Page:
Jewelry is always interesting to find reused and recycled, because while certain styles and stones do go in an out of fashion over time, it is easier to use jewelry in a wide range of time periods and not have it look nearly so unauthentic as a piece of clothing might be. A necklace, like the example above, may be just as at home in a film taking place in the eighteenth century as it is in a period drama taking place in the twentieth.

This pearl choker was worn originally by Charlotte Rampling as Lady Spencer in the 2008 film The Duchess.  It later went on to make an appearance on Maggie Smith as the Dowager Countess of Grantham in the 2011 second second season of ITV’s Downton Abbey.

Costume Credit: Ignacio

E-mail Submissions: submissions@recycledmoviecostumes.com

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This red dressing gown was originally designed by Alexandra Byrne, for which she was nominated for an Oscar for Best Costume Design.  The gown first appeared on Cate Blanchett as Queen Elizabeth in the 1998 film Elizabeth. Many of Byrne’s designs went on to be used in Showtime’s The Tudors, and this piece was used in the 2008 second season on Natalie Dormer as Anne Boleyn. It was seen again most recently in 2011 on Eva Green as Morgan in Camelot.

Costume Credit: Anneboleyns, Anna, Asad, Katie S.

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This regency era coat was first worn by Colin Firth as Mr.Darcy in the 1995 production of Pride and Prejudice, and then went on to be worn by J.J. Feild as Mr.Nobley in the film Austenland. At first glance the coat does not even seem to be the same, but there are a few clues, such as the button placement and overall cut of the garment, though the actual buttons seem to have been changed. Confirmation, however, comes from Shannon Hale, the author of Austenland.  She states on her website that they are indeed one in the same:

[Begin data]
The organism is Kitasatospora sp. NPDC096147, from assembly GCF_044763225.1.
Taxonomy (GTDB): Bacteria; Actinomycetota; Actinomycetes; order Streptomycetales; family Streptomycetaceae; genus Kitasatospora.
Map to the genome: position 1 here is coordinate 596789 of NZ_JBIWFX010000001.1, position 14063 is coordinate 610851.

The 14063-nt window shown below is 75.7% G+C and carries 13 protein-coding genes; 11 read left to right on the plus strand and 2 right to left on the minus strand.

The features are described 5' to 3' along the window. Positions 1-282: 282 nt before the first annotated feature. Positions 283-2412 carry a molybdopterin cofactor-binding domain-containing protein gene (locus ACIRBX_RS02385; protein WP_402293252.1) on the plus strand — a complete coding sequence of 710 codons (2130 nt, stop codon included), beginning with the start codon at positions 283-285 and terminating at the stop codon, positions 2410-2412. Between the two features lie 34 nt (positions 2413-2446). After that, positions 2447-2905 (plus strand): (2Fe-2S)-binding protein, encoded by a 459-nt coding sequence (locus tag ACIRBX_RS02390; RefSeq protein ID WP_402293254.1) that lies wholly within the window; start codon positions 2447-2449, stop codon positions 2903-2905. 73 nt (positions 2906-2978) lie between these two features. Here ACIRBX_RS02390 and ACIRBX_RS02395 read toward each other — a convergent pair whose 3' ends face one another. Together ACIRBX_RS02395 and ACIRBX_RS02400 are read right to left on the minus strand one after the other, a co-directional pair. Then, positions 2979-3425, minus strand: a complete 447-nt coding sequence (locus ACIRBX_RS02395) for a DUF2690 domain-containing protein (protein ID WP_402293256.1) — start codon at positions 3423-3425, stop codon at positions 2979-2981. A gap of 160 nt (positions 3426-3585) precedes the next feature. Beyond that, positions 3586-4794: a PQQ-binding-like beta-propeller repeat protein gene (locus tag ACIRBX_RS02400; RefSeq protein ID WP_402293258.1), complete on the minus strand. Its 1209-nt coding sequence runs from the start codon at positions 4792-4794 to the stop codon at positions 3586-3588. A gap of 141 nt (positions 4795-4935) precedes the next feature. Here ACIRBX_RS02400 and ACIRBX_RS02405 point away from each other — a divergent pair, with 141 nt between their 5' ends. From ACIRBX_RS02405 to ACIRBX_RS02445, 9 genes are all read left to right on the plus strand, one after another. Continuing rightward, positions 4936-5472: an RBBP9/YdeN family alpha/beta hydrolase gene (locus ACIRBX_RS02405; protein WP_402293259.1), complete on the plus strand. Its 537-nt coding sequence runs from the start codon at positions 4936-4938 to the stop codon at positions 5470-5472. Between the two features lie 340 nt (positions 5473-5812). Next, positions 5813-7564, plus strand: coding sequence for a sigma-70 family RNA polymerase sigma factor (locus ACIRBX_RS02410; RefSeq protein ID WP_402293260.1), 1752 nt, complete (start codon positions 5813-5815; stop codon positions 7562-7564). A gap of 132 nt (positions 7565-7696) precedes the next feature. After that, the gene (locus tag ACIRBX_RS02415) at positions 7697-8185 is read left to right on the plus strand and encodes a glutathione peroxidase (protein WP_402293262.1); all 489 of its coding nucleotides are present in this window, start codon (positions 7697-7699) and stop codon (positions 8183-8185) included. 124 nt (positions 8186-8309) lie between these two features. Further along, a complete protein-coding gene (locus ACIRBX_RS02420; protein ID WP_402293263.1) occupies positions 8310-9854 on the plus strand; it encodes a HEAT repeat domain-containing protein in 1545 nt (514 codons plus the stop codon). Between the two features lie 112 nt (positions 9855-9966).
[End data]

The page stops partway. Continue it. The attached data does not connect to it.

"Later, I find out the costume coat and hat J.J. Feild is wearing are the same ones Colin Firth wore in Pride & Prejudice. Somehow, I’ve managed to enter Austenland. It’s ridiculous. And it’s so much fun."

Costume Credit: ohgilbertblythe

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The Superman suit is about as iconic as a costume can get. First seen on the cover of Action Comics #1 in 1938, the design has changed significantly throughout various incarnations in comics, film and television.  Despite various versions of the suit being different than others, each variation has almost always retained enough of its original essence to still be instantly recognizable.

In 2006 the suit was re-imagined once again by Louise Mingenbach, and was worn by Brandon Routh as Superman in Superman Returns. In a 2010 Comic Con panel, which you can see here, it was revealed that this suit would go on to be worn again in the CW Television Series, Smallville, which traces the early origins of Clark Kent. The costume made a couple of appearances on the show as a prop, before ultimately being worn by Tom Welling as Clark Kent in the last episode of the series.  Welling only wore part of the suit – enough to do the famous “shirt reveal.”  Other shots of Welling in the full suit are CGI, which account for any differences in the “look” of the Smallville suit versus the Superman Returns suit.